Although perhaps not as prevalent as its confectionery cousin, the candy cane, there are few traditional holiday treats as regal in appearance as ribbon candy. Festively-colored and possessing a satin sheen, it has remained a staple of Christmas candy dishes since the turn of the century.
Ribbon candy consists of a long strip of glossy candy, often flavored with hints of mint and citrus, which is folded back and forth over itself while still warm and left to harden. Once in its brittle state, it can be eaten by either letting it gradually dissolve, or by chomping down, shattering it into small (and considerably sharp) shards. Yes, a few tongues have been sliced over the years by haphazard indulgence, but that rarely serves as a deterrent.
Two competing candy companies, FB Washburn and Sevigny’s, manufactured ribbon candy for decades, before finally merging in 1986, which makes FB Washburn (one of the oldest American candy companies in existence) the largest maker of ribbon candy in the world. The product is sold in decorative boxes that contain an assortment of this sweet delicacy, ready to be pulled out and displayed in a nice candy dish.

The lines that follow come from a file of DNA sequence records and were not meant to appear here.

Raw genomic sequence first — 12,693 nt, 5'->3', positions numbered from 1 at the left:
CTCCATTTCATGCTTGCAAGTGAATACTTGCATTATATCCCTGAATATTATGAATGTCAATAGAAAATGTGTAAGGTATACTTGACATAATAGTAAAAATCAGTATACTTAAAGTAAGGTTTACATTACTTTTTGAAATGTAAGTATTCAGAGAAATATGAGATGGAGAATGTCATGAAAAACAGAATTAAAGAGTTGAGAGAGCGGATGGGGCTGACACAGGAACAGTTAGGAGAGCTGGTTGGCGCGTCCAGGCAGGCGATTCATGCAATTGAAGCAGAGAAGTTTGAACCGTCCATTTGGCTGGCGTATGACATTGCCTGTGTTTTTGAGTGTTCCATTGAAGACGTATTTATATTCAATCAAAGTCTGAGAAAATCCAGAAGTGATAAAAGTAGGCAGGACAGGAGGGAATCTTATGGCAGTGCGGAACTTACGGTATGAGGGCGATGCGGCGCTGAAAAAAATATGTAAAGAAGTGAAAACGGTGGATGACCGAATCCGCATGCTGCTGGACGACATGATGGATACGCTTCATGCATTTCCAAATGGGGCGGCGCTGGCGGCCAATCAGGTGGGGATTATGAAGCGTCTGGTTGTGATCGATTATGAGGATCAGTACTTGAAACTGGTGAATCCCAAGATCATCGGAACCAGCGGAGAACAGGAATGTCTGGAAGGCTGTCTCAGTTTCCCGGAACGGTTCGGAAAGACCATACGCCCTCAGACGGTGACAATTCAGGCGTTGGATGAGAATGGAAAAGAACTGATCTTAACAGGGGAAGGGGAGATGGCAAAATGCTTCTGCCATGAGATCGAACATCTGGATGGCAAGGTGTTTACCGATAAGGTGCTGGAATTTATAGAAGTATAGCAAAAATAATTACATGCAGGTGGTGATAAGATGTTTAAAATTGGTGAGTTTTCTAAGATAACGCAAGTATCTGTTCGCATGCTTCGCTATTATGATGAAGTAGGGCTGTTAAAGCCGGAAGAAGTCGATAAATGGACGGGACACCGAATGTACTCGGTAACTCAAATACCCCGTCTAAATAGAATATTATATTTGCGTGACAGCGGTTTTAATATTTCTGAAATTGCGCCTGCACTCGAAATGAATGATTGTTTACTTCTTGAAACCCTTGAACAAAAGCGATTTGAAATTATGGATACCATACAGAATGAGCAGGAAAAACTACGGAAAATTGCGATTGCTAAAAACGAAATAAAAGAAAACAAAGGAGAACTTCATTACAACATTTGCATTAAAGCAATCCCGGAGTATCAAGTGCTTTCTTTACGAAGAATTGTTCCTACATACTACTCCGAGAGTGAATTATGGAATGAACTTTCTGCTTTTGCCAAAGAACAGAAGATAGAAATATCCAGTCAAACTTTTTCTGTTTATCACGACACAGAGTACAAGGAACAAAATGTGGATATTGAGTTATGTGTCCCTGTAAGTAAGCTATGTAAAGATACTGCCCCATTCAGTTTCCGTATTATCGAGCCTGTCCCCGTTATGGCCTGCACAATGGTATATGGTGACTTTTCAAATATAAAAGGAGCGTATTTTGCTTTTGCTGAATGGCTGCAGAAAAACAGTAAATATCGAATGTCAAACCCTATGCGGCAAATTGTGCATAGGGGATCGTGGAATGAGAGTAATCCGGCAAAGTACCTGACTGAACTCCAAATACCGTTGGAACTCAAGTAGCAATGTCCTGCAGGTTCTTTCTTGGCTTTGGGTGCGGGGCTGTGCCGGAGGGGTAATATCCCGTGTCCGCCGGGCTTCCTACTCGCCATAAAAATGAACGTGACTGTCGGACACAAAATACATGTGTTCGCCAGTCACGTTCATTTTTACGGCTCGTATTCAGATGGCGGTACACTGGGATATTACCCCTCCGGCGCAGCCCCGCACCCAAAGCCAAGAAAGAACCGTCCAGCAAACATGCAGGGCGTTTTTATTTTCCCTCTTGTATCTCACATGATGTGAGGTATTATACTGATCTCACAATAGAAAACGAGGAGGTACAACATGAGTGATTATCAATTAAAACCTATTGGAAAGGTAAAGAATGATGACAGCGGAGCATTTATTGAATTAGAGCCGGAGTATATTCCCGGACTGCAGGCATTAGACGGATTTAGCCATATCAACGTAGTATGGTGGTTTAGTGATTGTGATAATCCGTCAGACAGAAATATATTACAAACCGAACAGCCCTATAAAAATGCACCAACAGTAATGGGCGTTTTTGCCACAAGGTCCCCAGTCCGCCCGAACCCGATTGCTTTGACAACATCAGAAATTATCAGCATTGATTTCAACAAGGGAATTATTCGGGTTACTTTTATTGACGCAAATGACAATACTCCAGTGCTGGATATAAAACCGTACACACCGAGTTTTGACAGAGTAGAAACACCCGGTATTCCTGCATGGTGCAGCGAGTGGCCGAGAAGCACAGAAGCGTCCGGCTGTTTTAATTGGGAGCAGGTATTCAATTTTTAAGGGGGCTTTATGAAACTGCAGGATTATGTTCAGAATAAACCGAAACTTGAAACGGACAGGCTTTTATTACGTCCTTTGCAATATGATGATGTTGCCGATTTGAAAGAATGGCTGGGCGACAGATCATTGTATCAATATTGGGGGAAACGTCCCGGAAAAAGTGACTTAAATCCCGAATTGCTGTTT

Unfortunately, ribbon candy looks almost too good to eat, and it isn’t uncommon for it to sit untouched until the holidays have passed. And, should the room it is sitting in be warm enough to melt it slightly, the ribbons have a tendency to adhere to each other, as if they had been crazy-glued together, making one giant hunk of inseparable ribbon candy, it’s colorful sheen dulled by a light coating of accumulated dust. And that’s a shame, because it is truly a delicious seasonal treat, one that was meant to be appreciated, and then eaten. So the next time you see a dish of ribbon candy, go ahead and don’t be shy. Your sweet tooth will thank you and you will be saving it from an undeserved dusty demise.
If ribbon candy has long been a holiday tradition in your household, we hope you’ll take a few minutes to share your recollections of this seasonal favorite in our comments section.